Members of the resistance
Dealing with a far-right takeover
Sitting here sipping my hot chocolate on a Sunday morning, I’m having a hard time thinking of a good reason why the Treason Party will not try to take away all the rights LGBTQ folk have won in a string of Supreme Court rulings, if they get a chance.
Oh, wait. They already have a chance, since they hold a 6 to 3 majority on the Supreme Court.
My libertarian friends assure me that, however bad things may get for women, Muslims, and black folks, we won’t lose marriage equality or be recriminalized for doing “the thing that makes Jesus puke,” as Sister Mary Ignatius so elegantly put it.
The reasoning goes something like this: gay marriage does not involve killing babies; it affects a lot of white men who otherwise are no threat to the Patriarchy; and after all, it would be highly disruptive to invalidate so many marriages.
My answer to that reassurance is this: it would also be disruptive for them to police millions of pregnancies, but the bullies are determined to do that, to the point of treating women who have miscarriages as murder suspects.
I grant you that racism, sexism, and religious bigotry appear to be greater priorities for the Trumpist rabble. But they will get to us queers eventually. And do not start looking around for someone you can toss overboard to fend off the Visigoths. We are all in the same boat now, as the late Rep. John Lewis liked to say. So what to do? The short answer: elect as many Democrats as possible.
Part of the longer answer is not changing the bullies’ minds but devising ways to thwart them. First of all, we are not dealing with the sharpest knives in the drawer, considering the quality of Trump’s lawyers with their typo-ridden court filings; the press conference at Four Seasons Total Landscaping; and Sidney Powell’s failure to produce the Kraken. It wasn’t only Mike Pence who prevented Trump from stealing a second term. Trump supporters lost 63 times in court, including from Trump-appointed judges.
Another part is defiance. I don’t know about you, but I am not going back, regardless of what rulings our high court issues or what laws a Republican-controlled government enacts. We can never accept the infringement of our freedoms at the hands of people whose only path to electoral victory is by suppressing votes.
Speaking of defiance, I need more practice with my pea-shooter in case things take a violent turn (as if they haven’t).
But let us not get ahead of ourselves. Imagine the righteous trouble we could make, considering the smart people we have on our side. Not just more lawsuits that defy the Sinister Six to squash us, but massive protests, art installations, teach-ins, strikes, and basic work like community organizing, sharper messaging, voter registration, and electioneering.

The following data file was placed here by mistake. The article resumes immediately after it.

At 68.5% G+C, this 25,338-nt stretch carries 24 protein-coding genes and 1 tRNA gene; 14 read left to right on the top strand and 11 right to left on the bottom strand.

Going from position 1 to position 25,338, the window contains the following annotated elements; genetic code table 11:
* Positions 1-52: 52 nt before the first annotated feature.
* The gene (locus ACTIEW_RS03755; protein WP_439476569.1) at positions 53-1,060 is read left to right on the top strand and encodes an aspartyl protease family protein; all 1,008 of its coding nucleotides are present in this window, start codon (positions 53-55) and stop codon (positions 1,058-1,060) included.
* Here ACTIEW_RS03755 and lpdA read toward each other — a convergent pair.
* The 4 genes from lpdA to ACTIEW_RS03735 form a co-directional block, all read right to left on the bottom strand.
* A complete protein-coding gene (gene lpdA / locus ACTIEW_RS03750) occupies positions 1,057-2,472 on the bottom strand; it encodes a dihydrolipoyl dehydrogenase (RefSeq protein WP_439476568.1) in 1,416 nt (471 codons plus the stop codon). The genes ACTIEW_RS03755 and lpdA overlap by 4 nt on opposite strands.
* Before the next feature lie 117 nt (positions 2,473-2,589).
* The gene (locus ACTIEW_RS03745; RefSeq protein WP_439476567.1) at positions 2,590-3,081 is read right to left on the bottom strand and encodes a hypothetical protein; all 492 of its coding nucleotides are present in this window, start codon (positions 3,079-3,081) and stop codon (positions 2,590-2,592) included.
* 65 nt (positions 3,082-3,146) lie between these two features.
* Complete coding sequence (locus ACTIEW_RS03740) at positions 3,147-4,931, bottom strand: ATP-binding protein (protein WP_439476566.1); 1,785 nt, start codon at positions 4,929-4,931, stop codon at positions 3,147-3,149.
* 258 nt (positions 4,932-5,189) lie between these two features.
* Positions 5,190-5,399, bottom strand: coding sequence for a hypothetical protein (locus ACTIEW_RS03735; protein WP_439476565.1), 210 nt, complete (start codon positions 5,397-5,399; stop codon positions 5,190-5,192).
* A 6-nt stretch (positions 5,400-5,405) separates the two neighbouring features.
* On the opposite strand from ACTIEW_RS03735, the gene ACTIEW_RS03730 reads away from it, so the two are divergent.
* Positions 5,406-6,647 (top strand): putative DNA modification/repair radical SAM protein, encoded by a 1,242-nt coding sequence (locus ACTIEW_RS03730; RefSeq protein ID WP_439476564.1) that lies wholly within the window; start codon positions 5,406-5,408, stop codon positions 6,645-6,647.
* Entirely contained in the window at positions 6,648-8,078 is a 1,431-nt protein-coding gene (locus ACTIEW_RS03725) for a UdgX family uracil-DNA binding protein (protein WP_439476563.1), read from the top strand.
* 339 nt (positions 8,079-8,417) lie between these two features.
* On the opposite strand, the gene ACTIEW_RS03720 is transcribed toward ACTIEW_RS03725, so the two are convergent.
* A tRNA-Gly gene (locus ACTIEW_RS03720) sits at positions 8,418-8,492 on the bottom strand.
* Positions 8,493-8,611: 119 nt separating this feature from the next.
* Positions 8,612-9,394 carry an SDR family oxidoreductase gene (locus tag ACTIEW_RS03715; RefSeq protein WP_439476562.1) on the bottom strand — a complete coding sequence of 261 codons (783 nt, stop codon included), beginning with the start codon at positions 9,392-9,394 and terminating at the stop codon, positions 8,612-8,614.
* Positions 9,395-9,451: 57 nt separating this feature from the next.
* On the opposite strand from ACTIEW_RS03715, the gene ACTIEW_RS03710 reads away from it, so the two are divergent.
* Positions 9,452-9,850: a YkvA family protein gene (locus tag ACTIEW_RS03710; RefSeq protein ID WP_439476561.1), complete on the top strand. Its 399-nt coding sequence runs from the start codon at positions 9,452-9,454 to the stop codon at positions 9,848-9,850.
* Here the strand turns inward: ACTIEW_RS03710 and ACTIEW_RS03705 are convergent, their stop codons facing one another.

Speaking of smart allies, I am writing this partly to amuse the ghost of my dear friend Walter Dellinger, the beloved former acting solicitor general, law professor, writer, and mentor who died last week at age 80.
One of America’s most eminent lawyers, Walter was a champion of gay equality who authored influential court briefs, hosted strategy sessions, and even officiated at a gay wedding. As a law student at Yale in the 60s, he played the role of gay rights pioneer Frank Kameny in a moot court. His professor afterward said he was the first student to embrace the task with total seriousness rather than play it for laughs.
Walter enjoyed the rough-and-tumble of politics. He loved to imitate Jesse Helms saying, “That sound you hear is the rattling of the skeletons in Walter Dellinger’s closet.”
Walter was far from the only straight person to have our backs. Just as with gay people serving in the military, we have sunk deep roots in the culture that will not easily be pulled.
It will take me a while to adjust to Walter being gone. I still catch myself reaching for the phone to text him. I know I will get past that, as the impulse to telephone my mother eventually stopped after her death three decades ago. But Wally’s warm Tar Heel drawl will remain with me, encouraging my writing and pushing me to rise to my best.
Honoring the generations of people, gay and straight, who got us to this point is a sacred responsibility demanding a creative response to the reactionary bigots who would erase our progress.
Richard J. Rosendall is a writer and activist at firstname.lastname@example.org.
Copyright © 2022 by Richard J. Rosendall. All rights reserved.